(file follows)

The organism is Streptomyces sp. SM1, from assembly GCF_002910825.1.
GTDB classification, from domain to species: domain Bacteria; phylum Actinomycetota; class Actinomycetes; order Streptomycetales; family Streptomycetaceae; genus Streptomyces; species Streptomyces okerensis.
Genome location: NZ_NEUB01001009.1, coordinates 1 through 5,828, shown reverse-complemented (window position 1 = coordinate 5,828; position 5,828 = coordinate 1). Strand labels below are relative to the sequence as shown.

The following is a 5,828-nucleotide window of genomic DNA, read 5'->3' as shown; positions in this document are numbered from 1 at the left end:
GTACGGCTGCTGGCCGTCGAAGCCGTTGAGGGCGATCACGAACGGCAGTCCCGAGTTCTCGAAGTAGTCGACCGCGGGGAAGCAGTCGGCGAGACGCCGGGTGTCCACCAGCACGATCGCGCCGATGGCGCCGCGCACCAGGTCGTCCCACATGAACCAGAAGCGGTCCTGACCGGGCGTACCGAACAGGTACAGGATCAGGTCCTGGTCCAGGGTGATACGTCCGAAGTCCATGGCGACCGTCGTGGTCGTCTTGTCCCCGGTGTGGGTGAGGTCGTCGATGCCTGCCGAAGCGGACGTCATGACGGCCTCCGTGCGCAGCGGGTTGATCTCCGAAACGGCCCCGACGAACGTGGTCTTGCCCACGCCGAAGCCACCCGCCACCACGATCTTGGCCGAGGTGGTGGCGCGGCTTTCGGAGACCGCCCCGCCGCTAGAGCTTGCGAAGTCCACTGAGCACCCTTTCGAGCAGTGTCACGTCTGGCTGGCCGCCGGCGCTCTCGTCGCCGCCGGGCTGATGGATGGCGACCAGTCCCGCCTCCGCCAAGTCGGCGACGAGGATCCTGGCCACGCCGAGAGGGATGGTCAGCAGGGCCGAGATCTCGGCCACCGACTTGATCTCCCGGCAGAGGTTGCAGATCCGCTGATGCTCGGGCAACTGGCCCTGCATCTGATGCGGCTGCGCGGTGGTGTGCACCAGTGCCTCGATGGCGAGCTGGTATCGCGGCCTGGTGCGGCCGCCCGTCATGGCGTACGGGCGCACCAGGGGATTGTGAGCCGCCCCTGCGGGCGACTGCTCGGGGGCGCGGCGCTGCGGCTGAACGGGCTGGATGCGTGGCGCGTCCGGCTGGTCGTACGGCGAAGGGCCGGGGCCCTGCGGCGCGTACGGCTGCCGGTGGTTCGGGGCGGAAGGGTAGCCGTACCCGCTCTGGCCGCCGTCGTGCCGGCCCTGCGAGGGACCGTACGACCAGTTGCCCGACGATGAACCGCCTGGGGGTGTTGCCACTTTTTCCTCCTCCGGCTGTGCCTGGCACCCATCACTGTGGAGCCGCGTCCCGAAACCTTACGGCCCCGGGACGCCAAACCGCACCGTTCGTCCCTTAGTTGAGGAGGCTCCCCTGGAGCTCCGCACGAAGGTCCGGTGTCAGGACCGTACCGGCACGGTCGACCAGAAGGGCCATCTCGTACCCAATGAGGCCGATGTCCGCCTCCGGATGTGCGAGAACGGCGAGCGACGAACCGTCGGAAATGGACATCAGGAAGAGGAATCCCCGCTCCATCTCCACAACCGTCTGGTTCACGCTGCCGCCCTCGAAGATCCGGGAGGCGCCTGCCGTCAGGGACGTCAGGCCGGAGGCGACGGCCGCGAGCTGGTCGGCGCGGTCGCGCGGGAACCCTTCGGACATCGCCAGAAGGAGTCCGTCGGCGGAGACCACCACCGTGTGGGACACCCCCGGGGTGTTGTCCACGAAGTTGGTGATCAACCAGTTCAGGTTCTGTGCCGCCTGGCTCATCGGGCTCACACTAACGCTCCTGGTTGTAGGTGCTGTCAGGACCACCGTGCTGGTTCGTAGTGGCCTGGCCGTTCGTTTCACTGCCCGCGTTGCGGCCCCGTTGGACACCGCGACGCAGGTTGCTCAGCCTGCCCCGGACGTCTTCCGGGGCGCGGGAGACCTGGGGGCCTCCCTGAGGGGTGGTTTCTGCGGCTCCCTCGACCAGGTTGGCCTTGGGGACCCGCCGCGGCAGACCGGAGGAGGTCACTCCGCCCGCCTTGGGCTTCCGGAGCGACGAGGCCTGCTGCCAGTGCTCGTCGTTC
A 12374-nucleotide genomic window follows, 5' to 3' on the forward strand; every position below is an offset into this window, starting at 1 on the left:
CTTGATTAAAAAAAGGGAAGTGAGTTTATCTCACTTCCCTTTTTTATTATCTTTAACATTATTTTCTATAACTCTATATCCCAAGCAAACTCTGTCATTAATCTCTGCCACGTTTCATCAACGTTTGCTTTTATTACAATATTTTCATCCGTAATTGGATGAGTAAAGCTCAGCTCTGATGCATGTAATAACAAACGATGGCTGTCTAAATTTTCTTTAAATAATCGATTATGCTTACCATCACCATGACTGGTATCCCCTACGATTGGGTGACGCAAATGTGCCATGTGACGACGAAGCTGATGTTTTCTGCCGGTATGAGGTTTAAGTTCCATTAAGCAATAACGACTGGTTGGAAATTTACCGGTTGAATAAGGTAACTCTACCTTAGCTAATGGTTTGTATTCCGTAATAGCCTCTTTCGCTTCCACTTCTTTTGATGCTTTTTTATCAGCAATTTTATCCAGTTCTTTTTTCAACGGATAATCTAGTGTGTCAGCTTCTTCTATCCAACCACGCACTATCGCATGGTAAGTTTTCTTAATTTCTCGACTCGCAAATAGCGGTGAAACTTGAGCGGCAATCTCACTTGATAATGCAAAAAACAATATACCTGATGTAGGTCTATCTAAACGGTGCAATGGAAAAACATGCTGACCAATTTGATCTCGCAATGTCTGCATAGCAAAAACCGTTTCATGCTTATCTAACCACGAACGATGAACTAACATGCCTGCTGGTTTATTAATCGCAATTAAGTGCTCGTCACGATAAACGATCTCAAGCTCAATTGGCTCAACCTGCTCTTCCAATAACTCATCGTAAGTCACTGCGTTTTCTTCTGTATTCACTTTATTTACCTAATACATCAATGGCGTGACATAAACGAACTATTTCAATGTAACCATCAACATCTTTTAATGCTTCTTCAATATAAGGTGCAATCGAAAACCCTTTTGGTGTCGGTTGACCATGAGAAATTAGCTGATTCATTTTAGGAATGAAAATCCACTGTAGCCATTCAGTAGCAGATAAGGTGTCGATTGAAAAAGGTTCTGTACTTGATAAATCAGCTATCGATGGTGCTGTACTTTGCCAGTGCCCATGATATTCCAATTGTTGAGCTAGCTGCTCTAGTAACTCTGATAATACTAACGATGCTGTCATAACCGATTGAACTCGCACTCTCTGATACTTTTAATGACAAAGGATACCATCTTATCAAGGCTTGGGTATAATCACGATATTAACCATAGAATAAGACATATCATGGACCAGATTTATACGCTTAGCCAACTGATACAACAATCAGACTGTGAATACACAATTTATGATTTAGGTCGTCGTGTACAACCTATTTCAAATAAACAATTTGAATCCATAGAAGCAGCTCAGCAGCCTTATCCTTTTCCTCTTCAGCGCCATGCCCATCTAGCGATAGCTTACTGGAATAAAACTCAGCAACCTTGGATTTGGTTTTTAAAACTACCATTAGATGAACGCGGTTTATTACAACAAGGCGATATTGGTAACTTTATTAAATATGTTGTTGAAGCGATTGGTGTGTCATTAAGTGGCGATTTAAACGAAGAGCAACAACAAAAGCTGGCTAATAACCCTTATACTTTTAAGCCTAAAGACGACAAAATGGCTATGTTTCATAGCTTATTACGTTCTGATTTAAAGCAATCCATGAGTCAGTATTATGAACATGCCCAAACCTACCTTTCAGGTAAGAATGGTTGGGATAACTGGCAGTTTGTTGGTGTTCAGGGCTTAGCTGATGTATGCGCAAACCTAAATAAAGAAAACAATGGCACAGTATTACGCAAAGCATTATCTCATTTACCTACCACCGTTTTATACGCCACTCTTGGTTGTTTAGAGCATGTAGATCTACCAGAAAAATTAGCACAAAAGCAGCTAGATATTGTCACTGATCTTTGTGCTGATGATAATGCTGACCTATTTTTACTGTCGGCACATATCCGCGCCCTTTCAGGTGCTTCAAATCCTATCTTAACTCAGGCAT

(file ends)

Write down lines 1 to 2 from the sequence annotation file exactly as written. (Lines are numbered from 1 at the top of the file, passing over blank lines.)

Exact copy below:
The organism is Streptomyces sp. SM1, from assembly GCF_002910825.1.
GTDB classification, from domain to species: domain Bacteria; phylum Actinomycetota; class Actinomycetes; order Streptomycetales; family Streptomycetaceae; genus Streptomyces; species Streptomyces okerensis.